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Heavy rains mean power outages for Capital Region

Heavy rains mean power outages for Capital Region

Power was expected to be restored locally by later Monday afternoon
Heavy rains mean power outages for Capital Region
Pedestrians along Maiden Lane near the U.S. District Courthouse on Monday, April 16, 2018.
Photographer: Marc Schultz/Gazette Photographer

Repair crews from National Grid played a waiting game Monday evening, as strong, potentially damaging winds were possible in some parts of the Capital Region.

Strong gusts meant the potential for trees and tree limbs falling into power lines, and interrupting electrical service.

"Spring isn't coming in the way it's supposed to," said Nate Stone, a spokesman for the power and gas utility. "The rain isn't our problem, it's the wind at this point, and strong winds, too. In some places, it's been like 40, 50 mph."

At 6:45 p.m., according to National Grid's outage map, 22,155 customers were without power. Crews had 341 outages to correct.

National Grid's biggest problem Monday in the Capital Region was Rensselaer County, where 1,013 customers were still without power at 6:45 p.m. 

In Schoharie County, 117 customers had been restored by early evening, to clear the area.

Other communities mentioned on National Grid's power outages map were Albany, Saratoga and Fulton counties (all less than five customers). Schenectady and Montgomery County had zero outages

Winds and heavy rain kept crews busy in Oswego and Oneida counties during the morning and afternoon. By early evening, 7,907 power customers in Oswego were still without power; in Oneida, 5,449 had no electricity.

"It's widespread out there," Stone said of central New York. "We've got people out there who have been on stand-by since Saturday, when this was originally supposed to be ice storms. They're doing repairs and the wind is coming this way."

National Grid expects weather-related trouble during the winter, and officials know conditions can wreak havoc during the early spring. "It's not unusual in the long term," Stone said, "but I haven't seen it in a while."

Meteorologists with the National Weather Service in Albany said a wind advisory for parts of the area was in effect until 8 p.m.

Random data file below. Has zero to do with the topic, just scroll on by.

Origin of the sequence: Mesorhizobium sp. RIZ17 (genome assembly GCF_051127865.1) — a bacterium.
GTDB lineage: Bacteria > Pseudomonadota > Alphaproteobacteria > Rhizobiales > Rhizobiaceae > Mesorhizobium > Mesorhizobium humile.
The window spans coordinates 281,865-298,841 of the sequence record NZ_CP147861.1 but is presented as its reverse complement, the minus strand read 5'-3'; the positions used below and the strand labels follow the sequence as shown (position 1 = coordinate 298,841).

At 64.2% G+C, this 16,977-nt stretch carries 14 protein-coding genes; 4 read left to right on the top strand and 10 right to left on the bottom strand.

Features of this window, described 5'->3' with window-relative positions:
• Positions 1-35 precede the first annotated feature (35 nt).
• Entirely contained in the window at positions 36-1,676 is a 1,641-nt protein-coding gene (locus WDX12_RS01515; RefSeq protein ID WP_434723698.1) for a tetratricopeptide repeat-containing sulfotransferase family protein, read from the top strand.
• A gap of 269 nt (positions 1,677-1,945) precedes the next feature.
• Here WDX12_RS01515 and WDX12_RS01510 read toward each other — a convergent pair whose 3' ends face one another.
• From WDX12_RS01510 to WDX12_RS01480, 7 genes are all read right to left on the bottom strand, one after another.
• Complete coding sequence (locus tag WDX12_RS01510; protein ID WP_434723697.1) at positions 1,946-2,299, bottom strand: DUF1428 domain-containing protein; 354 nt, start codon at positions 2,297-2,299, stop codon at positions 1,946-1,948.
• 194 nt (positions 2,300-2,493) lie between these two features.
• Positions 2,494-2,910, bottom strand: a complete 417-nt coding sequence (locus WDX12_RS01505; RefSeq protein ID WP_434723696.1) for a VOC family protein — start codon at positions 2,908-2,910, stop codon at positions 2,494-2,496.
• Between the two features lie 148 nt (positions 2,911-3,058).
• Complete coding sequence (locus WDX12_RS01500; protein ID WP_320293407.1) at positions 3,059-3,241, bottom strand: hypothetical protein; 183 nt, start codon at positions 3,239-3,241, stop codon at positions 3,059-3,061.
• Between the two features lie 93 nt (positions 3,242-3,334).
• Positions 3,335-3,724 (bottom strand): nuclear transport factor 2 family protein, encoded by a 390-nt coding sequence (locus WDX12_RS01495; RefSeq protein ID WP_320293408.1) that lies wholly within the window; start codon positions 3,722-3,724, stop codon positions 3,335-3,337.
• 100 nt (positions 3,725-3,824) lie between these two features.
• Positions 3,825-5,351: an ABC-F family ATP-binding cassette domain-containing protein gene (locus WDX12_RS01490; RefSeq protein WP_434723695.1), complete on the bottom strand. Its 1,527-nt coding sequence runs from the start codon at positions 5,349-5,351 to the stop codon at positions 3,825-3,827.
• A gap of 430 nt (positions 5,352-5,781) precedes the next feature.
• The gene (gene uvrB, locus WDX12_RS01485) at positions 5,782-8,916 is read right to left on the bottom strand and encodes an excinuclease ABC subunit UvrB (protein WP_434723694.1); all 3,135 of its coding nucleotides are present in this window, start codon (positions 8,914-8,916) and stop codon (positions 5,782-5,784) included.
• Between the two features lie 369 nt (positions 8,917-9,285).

"Winds could gust up to 50 mph," said meteorologist Brian Montgomery.

While some people may have felt wind Monday night, they have been feeling cold temperatures for most of April.

"For the month so far, we're at 8.4 degrees below normal," Montgomery said. "It has been cold."

High temperatures for mid-April should be around 58 degrees, Montgomery said. "For most of the month, it's been generally in the 40s," he added.

Power lines may have been at risk Monday. Residents of the Stockade, affected when the Mohawk flooded this winter, will be able to sleep soundly after a day of often heavy rain.

"At the moment, we don't see any significant rises on the Mohawk itself," Montgomery said. "In some areas, we've seen rainfall and snow melt adding to increased water levels in certain spots. We have not seen that in the Mohawk basin."

Warmer weather is forecast for the weekend. So are cloudy skies.

"Temperatures will remain rather cool over the several days with plenty of clouds," read the forecasters' discussion on the National Weather Service (Albany) web page. "Another storm will bring some more rain and snow to the region for Wednesday night into Thursday."

Power customers are reminded to never touch downed power lines -- they should always assume downed lines carry live electricity.

Downed lines should be immediately reported to National Grid at 1-800-867-5222 or by calling 911.

Reach Gazette reporter Jeff Wilkin at 518-395-3124 or at [email protected]  



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